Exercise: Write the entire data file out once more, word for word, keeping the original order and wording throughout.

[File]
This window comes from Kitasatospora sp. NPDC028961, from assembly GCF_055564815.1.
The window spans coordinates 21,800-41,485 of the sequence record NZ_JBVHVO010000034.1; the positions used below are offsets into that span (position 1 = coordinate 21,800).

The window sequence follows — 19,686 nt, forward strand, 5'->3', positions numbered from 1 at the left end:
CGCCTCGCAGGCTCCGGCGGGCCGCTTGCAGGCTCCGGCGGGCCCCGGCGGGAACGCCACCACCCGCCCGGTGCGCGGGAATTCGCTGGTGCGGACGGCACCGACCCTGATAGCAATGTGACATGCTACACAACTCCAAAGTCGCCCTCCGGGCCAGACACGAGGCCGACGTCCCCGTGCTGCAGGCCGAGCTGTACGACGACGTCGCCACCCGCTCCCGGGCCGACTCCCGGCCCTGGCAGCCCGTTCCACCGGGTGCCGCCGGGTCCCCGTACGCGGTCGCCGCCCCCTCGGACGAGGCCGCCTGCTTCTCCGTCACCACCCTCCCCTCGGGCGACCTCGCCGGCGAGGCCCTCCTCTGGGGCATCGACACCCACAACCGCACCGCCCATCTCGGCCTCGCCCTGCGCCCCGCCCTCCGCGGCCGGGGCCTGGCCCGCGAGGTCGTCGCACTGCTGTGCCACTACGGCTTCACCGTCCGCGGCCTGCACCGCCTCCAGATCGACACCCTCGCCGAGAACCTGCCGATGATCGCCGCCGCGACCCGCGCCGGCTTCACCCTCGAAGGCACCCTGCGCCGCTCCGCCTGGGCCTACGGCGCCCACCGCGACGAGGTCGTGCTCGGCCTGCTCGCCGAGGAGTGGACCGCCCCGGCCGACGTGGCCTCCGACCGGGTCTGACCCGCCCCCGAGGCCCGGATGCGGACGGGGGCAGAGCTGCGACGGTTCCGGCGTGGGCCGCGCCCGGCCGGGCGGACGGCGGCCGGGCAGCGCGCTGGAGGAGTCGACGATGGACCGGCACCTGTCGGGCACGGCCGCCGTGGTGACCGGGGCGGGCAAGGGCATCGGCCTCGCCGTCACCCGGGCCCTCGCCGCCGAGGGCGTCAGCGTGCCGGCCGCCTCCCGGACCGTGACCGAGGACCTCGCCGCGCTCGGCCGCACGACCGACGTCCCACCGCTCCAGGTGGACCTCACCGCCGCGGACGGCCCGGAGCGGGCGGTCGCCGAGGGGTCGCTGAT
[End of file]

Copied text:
This window comes from Kitasatospora sp. NPDC028961, from assembly GCF_055564815.1.
The window spans coordinates 21,800-41,485 of the sequence record NZ_JBVHVO010000034.1; the positions used below are offsets into that span (position 1 = coordinate 21,800).

The window sequence follows — 19,686 nt, forward strand, 5'->3', positions numbered from 1 at the left end:
CGCCTCGCAGGCTCCGGCGGGCCGCTTGCAGGCTCCGGCGGGCCCCGGCGGGAACGCCACCACCCGCCCGGTGCGCGGGAATTCGCTGGTGCGGACGGCACCGACCCTGATAGCAATGTGACATGCTACACAACTCCAAAGTCGCCCTCCGGGCCAGACACGAGGCCGACGTCCCCGTGCTGCAGGCCGAGCTGTACGACGACGTCGCCACCCGCTCCCGGGCCGACTCCCGGCCCTGGCAGCCCGTTCCACCGGGTGCCGCCGGGTCCCCGTACGCGGTCGCCGCCCCCTCGGACGAGGCCGCCTGCTTCTCCGTCACCACCCTCCCCTCGGGCGACCTCGCCGGCGAGGCCCTCCTCTGGGGCATCGACACCCACAACCGCACCGCCCATCTCGGCCTCGCCCTGCGCCCCGCCCTCCGCGGCCGGGGCCTGGCCCGCGAGGTCGTCGCACTGCTGTGCCACTACGGCTTCACCGTCCGCGGCCTGCACCGCCTCCAGATCGACACCCTCGCCGAGAACCTGCCGATGATCGCCGCCGCGACCCGCGCCGGCTTCACCCTCGAAGGCACCCTGCGCCGCTCCGCCTGGGCCTACGGCGCCCACCGCGACGAGGTCGTGCTCGGCCTGCTCGCCGAGGAGTGGACCGCCCCGGCCGACGTGGCCTCCGACCGGGTCTGACCCGCCCCCGAGGCCCGGATGCGGACGGGGGCAGAGCTGCGACGGTTCCGGCGTGGGCCGCGCCCGGCCGGGCGGACGGCGGCCGGGCAGCGCGCTGGAGGAGTCGACGATGGACCGGCACCTGTCGGGCACGGCCGCCGTGGTGACCGGGGCGGGCAAGGGCATCGGCCTCGCCGTCACCCGGGCCCTCGCCGCCGAGGGCGTCAGCGTGCCGGCCGCCTCCCGGACCGTGACCGAGGACCTCGCCGCGCTCGGCCGCACGACCGACGTCCCACCGCTCCAGGTGGACCTCACCGCCGCGGACGGCCCGGAGCGGGCGGTCGCCGAGGGGTCGCTGAT